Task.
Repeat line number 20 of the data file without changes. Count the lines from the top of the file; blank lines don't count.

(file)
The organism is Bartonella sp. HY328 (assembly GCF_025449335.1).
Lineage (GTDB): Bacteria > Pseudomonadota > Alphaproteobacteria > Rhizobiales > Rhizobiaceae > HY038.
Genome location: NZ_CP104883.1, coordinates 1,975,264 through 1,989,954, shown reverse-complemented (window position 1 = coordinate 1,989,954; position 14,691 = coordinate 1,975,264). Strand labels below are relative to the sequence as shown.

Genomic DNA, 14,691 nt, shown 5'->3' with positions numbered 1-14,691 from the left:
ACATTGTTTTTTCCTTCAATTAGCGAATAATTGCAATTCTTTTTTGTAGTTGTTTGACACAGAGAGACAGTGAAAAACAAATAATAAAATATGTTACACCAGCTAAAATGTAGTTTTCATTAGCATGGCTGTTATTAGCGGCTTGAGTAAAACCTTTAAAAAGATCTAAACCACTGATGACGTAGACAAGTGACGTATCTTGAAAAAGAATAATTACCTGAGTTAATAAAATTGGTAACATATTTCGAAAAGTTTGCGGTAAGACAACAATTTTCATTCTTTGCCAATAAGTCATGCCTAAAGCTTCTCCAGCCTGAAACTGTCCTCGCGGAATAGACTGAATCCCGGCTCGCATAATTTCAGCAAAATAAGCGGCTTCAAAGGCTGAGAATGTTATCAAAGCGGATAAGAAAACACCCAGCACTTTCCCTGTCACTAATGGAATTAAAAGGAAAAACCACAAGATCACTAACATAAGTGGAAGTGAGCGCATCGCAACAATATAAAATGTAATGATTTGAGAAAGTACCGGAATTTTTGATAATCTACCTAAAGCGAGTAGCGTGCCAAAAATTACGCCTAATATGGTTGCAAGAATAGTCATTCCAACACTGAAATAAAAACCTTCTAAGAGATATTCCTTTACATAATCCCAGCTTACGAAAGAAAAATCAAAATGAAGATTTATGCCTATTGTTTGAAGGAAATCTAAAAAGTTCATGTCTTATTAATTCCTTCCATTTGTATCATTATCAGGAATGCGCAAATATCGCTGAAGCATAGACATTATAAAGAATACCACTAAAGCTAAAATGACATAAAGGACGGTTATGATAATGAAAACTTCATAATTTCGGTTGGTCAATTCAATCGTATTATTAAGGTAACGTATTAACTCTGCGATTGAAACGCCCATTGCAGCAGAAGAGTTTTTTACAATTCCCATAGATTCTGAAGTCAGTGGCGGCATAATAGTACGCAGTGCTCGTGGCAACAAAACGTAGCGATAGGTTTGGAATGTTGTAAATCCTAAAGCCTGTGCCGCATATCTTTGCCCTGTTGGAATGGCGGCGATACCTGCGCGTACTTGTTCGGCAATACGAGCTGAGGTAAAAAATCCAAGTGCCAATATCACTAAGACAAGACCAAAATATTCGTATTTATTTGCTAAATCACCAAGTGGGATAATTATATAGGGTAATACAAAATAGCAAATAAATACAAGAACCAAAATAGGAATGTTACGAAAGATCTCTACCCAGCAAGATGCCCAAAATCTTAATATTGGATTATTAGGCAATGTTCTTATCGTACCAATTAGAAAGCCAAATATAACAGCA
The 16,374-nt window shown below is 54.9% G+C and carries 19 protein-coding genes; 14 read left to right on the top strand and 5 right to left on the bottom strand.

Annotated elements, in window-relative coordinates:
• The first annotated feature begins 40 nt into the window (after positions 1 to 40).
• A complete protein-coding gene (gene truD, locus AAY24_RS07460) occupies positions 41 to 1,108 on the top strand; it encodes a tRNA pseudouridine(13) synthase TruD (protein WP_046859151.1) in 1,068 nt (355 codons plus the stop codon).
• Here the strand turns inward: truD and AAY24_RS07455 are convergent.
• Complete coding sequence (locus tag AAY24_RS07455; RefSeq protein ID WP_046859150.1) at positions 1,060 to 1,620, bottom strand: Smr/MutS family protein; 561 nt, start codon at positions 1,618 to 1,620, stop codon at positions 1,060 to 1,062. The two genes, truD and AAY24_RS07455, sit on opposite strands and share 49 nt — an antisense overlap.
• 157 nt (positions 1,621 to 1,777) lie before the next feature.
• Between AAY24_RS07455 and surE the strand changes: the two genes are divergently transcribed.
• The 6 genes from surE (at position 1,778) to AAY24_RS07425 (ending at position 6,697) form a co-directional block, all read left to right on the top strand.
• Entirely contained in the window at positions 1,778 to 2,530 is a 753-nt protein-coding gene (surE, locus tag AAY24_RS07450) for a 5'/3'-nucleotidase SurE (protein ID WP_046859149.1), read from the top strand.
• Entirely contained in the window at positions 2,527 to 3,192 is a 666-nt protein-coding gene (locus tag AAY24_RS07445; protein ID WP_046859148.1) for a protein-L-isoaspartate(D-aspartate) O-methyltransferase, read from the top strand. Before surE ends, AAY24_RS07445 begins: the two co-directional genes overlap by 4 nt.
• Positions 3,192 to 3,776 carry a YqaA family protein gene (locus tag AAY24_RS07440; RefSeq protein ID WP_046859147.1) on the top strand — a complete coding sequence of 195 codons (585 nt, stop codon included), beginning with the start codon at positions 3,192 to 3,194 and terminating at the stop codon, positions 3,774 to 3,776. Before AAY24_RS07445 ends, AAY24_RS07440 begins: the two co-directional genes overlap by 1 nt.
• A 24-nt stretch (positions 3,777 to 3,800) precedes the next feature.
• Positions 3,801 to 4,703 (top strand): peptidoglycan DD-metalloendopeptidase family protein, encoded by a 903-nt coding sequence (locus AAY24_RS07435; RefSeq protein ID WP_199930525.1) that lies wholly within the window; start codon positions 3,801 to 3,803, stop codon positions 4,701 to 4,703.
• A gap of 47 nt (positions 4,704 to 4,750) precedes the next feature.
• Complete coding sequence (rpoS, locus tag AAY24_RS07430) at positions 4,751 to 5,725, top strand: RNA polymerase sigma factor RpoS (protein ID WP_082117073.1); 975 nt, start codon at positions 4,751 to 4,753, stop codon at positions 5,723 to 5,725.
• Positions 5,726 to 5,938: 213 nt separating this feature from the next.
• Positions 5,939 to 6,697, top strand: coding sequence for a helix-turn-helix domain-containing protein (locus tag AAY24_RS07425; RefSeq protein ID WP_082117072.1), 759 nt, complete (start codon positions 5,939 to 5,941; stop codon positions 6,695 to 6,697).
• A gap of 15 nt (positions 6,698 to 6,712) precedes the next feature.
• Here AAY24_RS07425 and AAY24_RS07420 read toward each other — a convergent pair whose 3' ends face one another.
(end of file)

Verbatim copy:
• A gap of 47 nt (positions 4,704 to 4,750) precedes the next feature.